Seahurst Park Seawall Removal Meeting Is Nov. 6th
A public meeting will be held at 7 p.m. on Thursday, November 6, 2008, to take citizen comment regarding proposed changes to the seawall on the north end of Seahurst Park.
Anchor Environmental, which previously completed the parkâ€™s master plan, is conducting the feasibility study process.
The seawall was installed and constructed by King County in 1972 The park itself was purchased in the early 60s and managed by King County until 1993. Since 1972, when the seawall was built, much has been learned about shoreline and habitat protection. In 2002 Burien adopted the Seahurst Park Master Plan which called for over $11 million in renovation and restoration to return the park to its originally intended use, and to reverse environmental degradation.
With state, federal and local funding, the City began removing the south seawall and grading the shoreline to improve a key migratory corridor for juvenile Chinook salmon. As of 2006, the first phase was nearly completed, including removal of the south seawall, beach restoration and marine riparian plantings. Additional work this past year has focused on replacement of the decades-old restrooms, new trails, and new picnic areas as well as repairs to the south picnic shelter.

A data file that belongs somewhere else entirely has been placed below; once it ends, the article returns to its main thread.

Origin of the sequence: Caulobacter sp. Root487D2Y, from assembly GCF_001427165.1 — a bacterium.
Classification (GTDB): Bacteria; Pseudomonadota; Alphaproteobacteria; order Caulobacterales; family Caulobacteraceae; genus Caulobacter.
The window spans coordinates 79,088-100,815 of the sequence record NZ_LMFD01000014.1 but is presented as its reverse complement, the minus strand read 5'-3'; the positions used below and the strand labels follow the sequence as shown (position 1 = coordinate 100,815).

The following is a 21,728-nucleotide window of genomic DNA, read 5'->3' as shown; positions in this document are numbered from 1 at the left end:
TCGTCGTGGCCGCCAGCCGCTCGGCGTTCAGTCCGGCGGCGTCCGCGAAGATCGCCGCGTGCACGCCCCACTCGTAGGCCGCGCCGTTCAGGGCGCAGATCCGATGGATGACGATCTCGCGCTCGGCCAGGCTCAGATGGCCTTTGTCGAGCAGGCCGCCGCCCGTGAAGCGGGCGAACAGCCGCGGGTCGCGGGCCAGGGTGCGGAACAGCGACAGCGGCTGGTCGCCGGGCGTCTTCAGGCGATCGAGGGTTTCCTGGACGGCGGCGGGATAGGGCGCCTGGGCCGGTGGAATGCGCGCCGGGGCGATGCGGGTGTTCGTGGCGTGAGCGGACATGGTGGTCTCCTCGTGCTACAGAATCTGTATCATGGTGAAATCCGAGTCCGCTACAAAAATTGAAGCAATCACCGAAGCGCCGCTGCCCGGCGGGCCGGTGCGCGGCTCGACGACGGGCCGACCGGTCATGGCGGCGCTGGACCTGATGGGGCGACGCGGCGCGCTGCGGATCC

The public meeting will review the site analysis, as well as preliminary assessments and recommendations prepared by the Cityâ€™s consultants. The meeting will be held at Burien Community Center, located at 425 SW 144th Street in Burien.
City staff and consultants will meet with the public again in January to further review and take comment on draft plans for the seawall removal project, the shoreline alternatives, the upland alternatives, cost estimates, and other considerations.
For information regarding this meeting and the feasibility study, contact Steve Roemer, park development and operations manager, at (206) 248-5513.
â€œThe City wants the final plan for the north seawall area to serve the needs of the parkâ€™s many users while also protecting and enhancing the park as an environmental asset,â€ Roemer said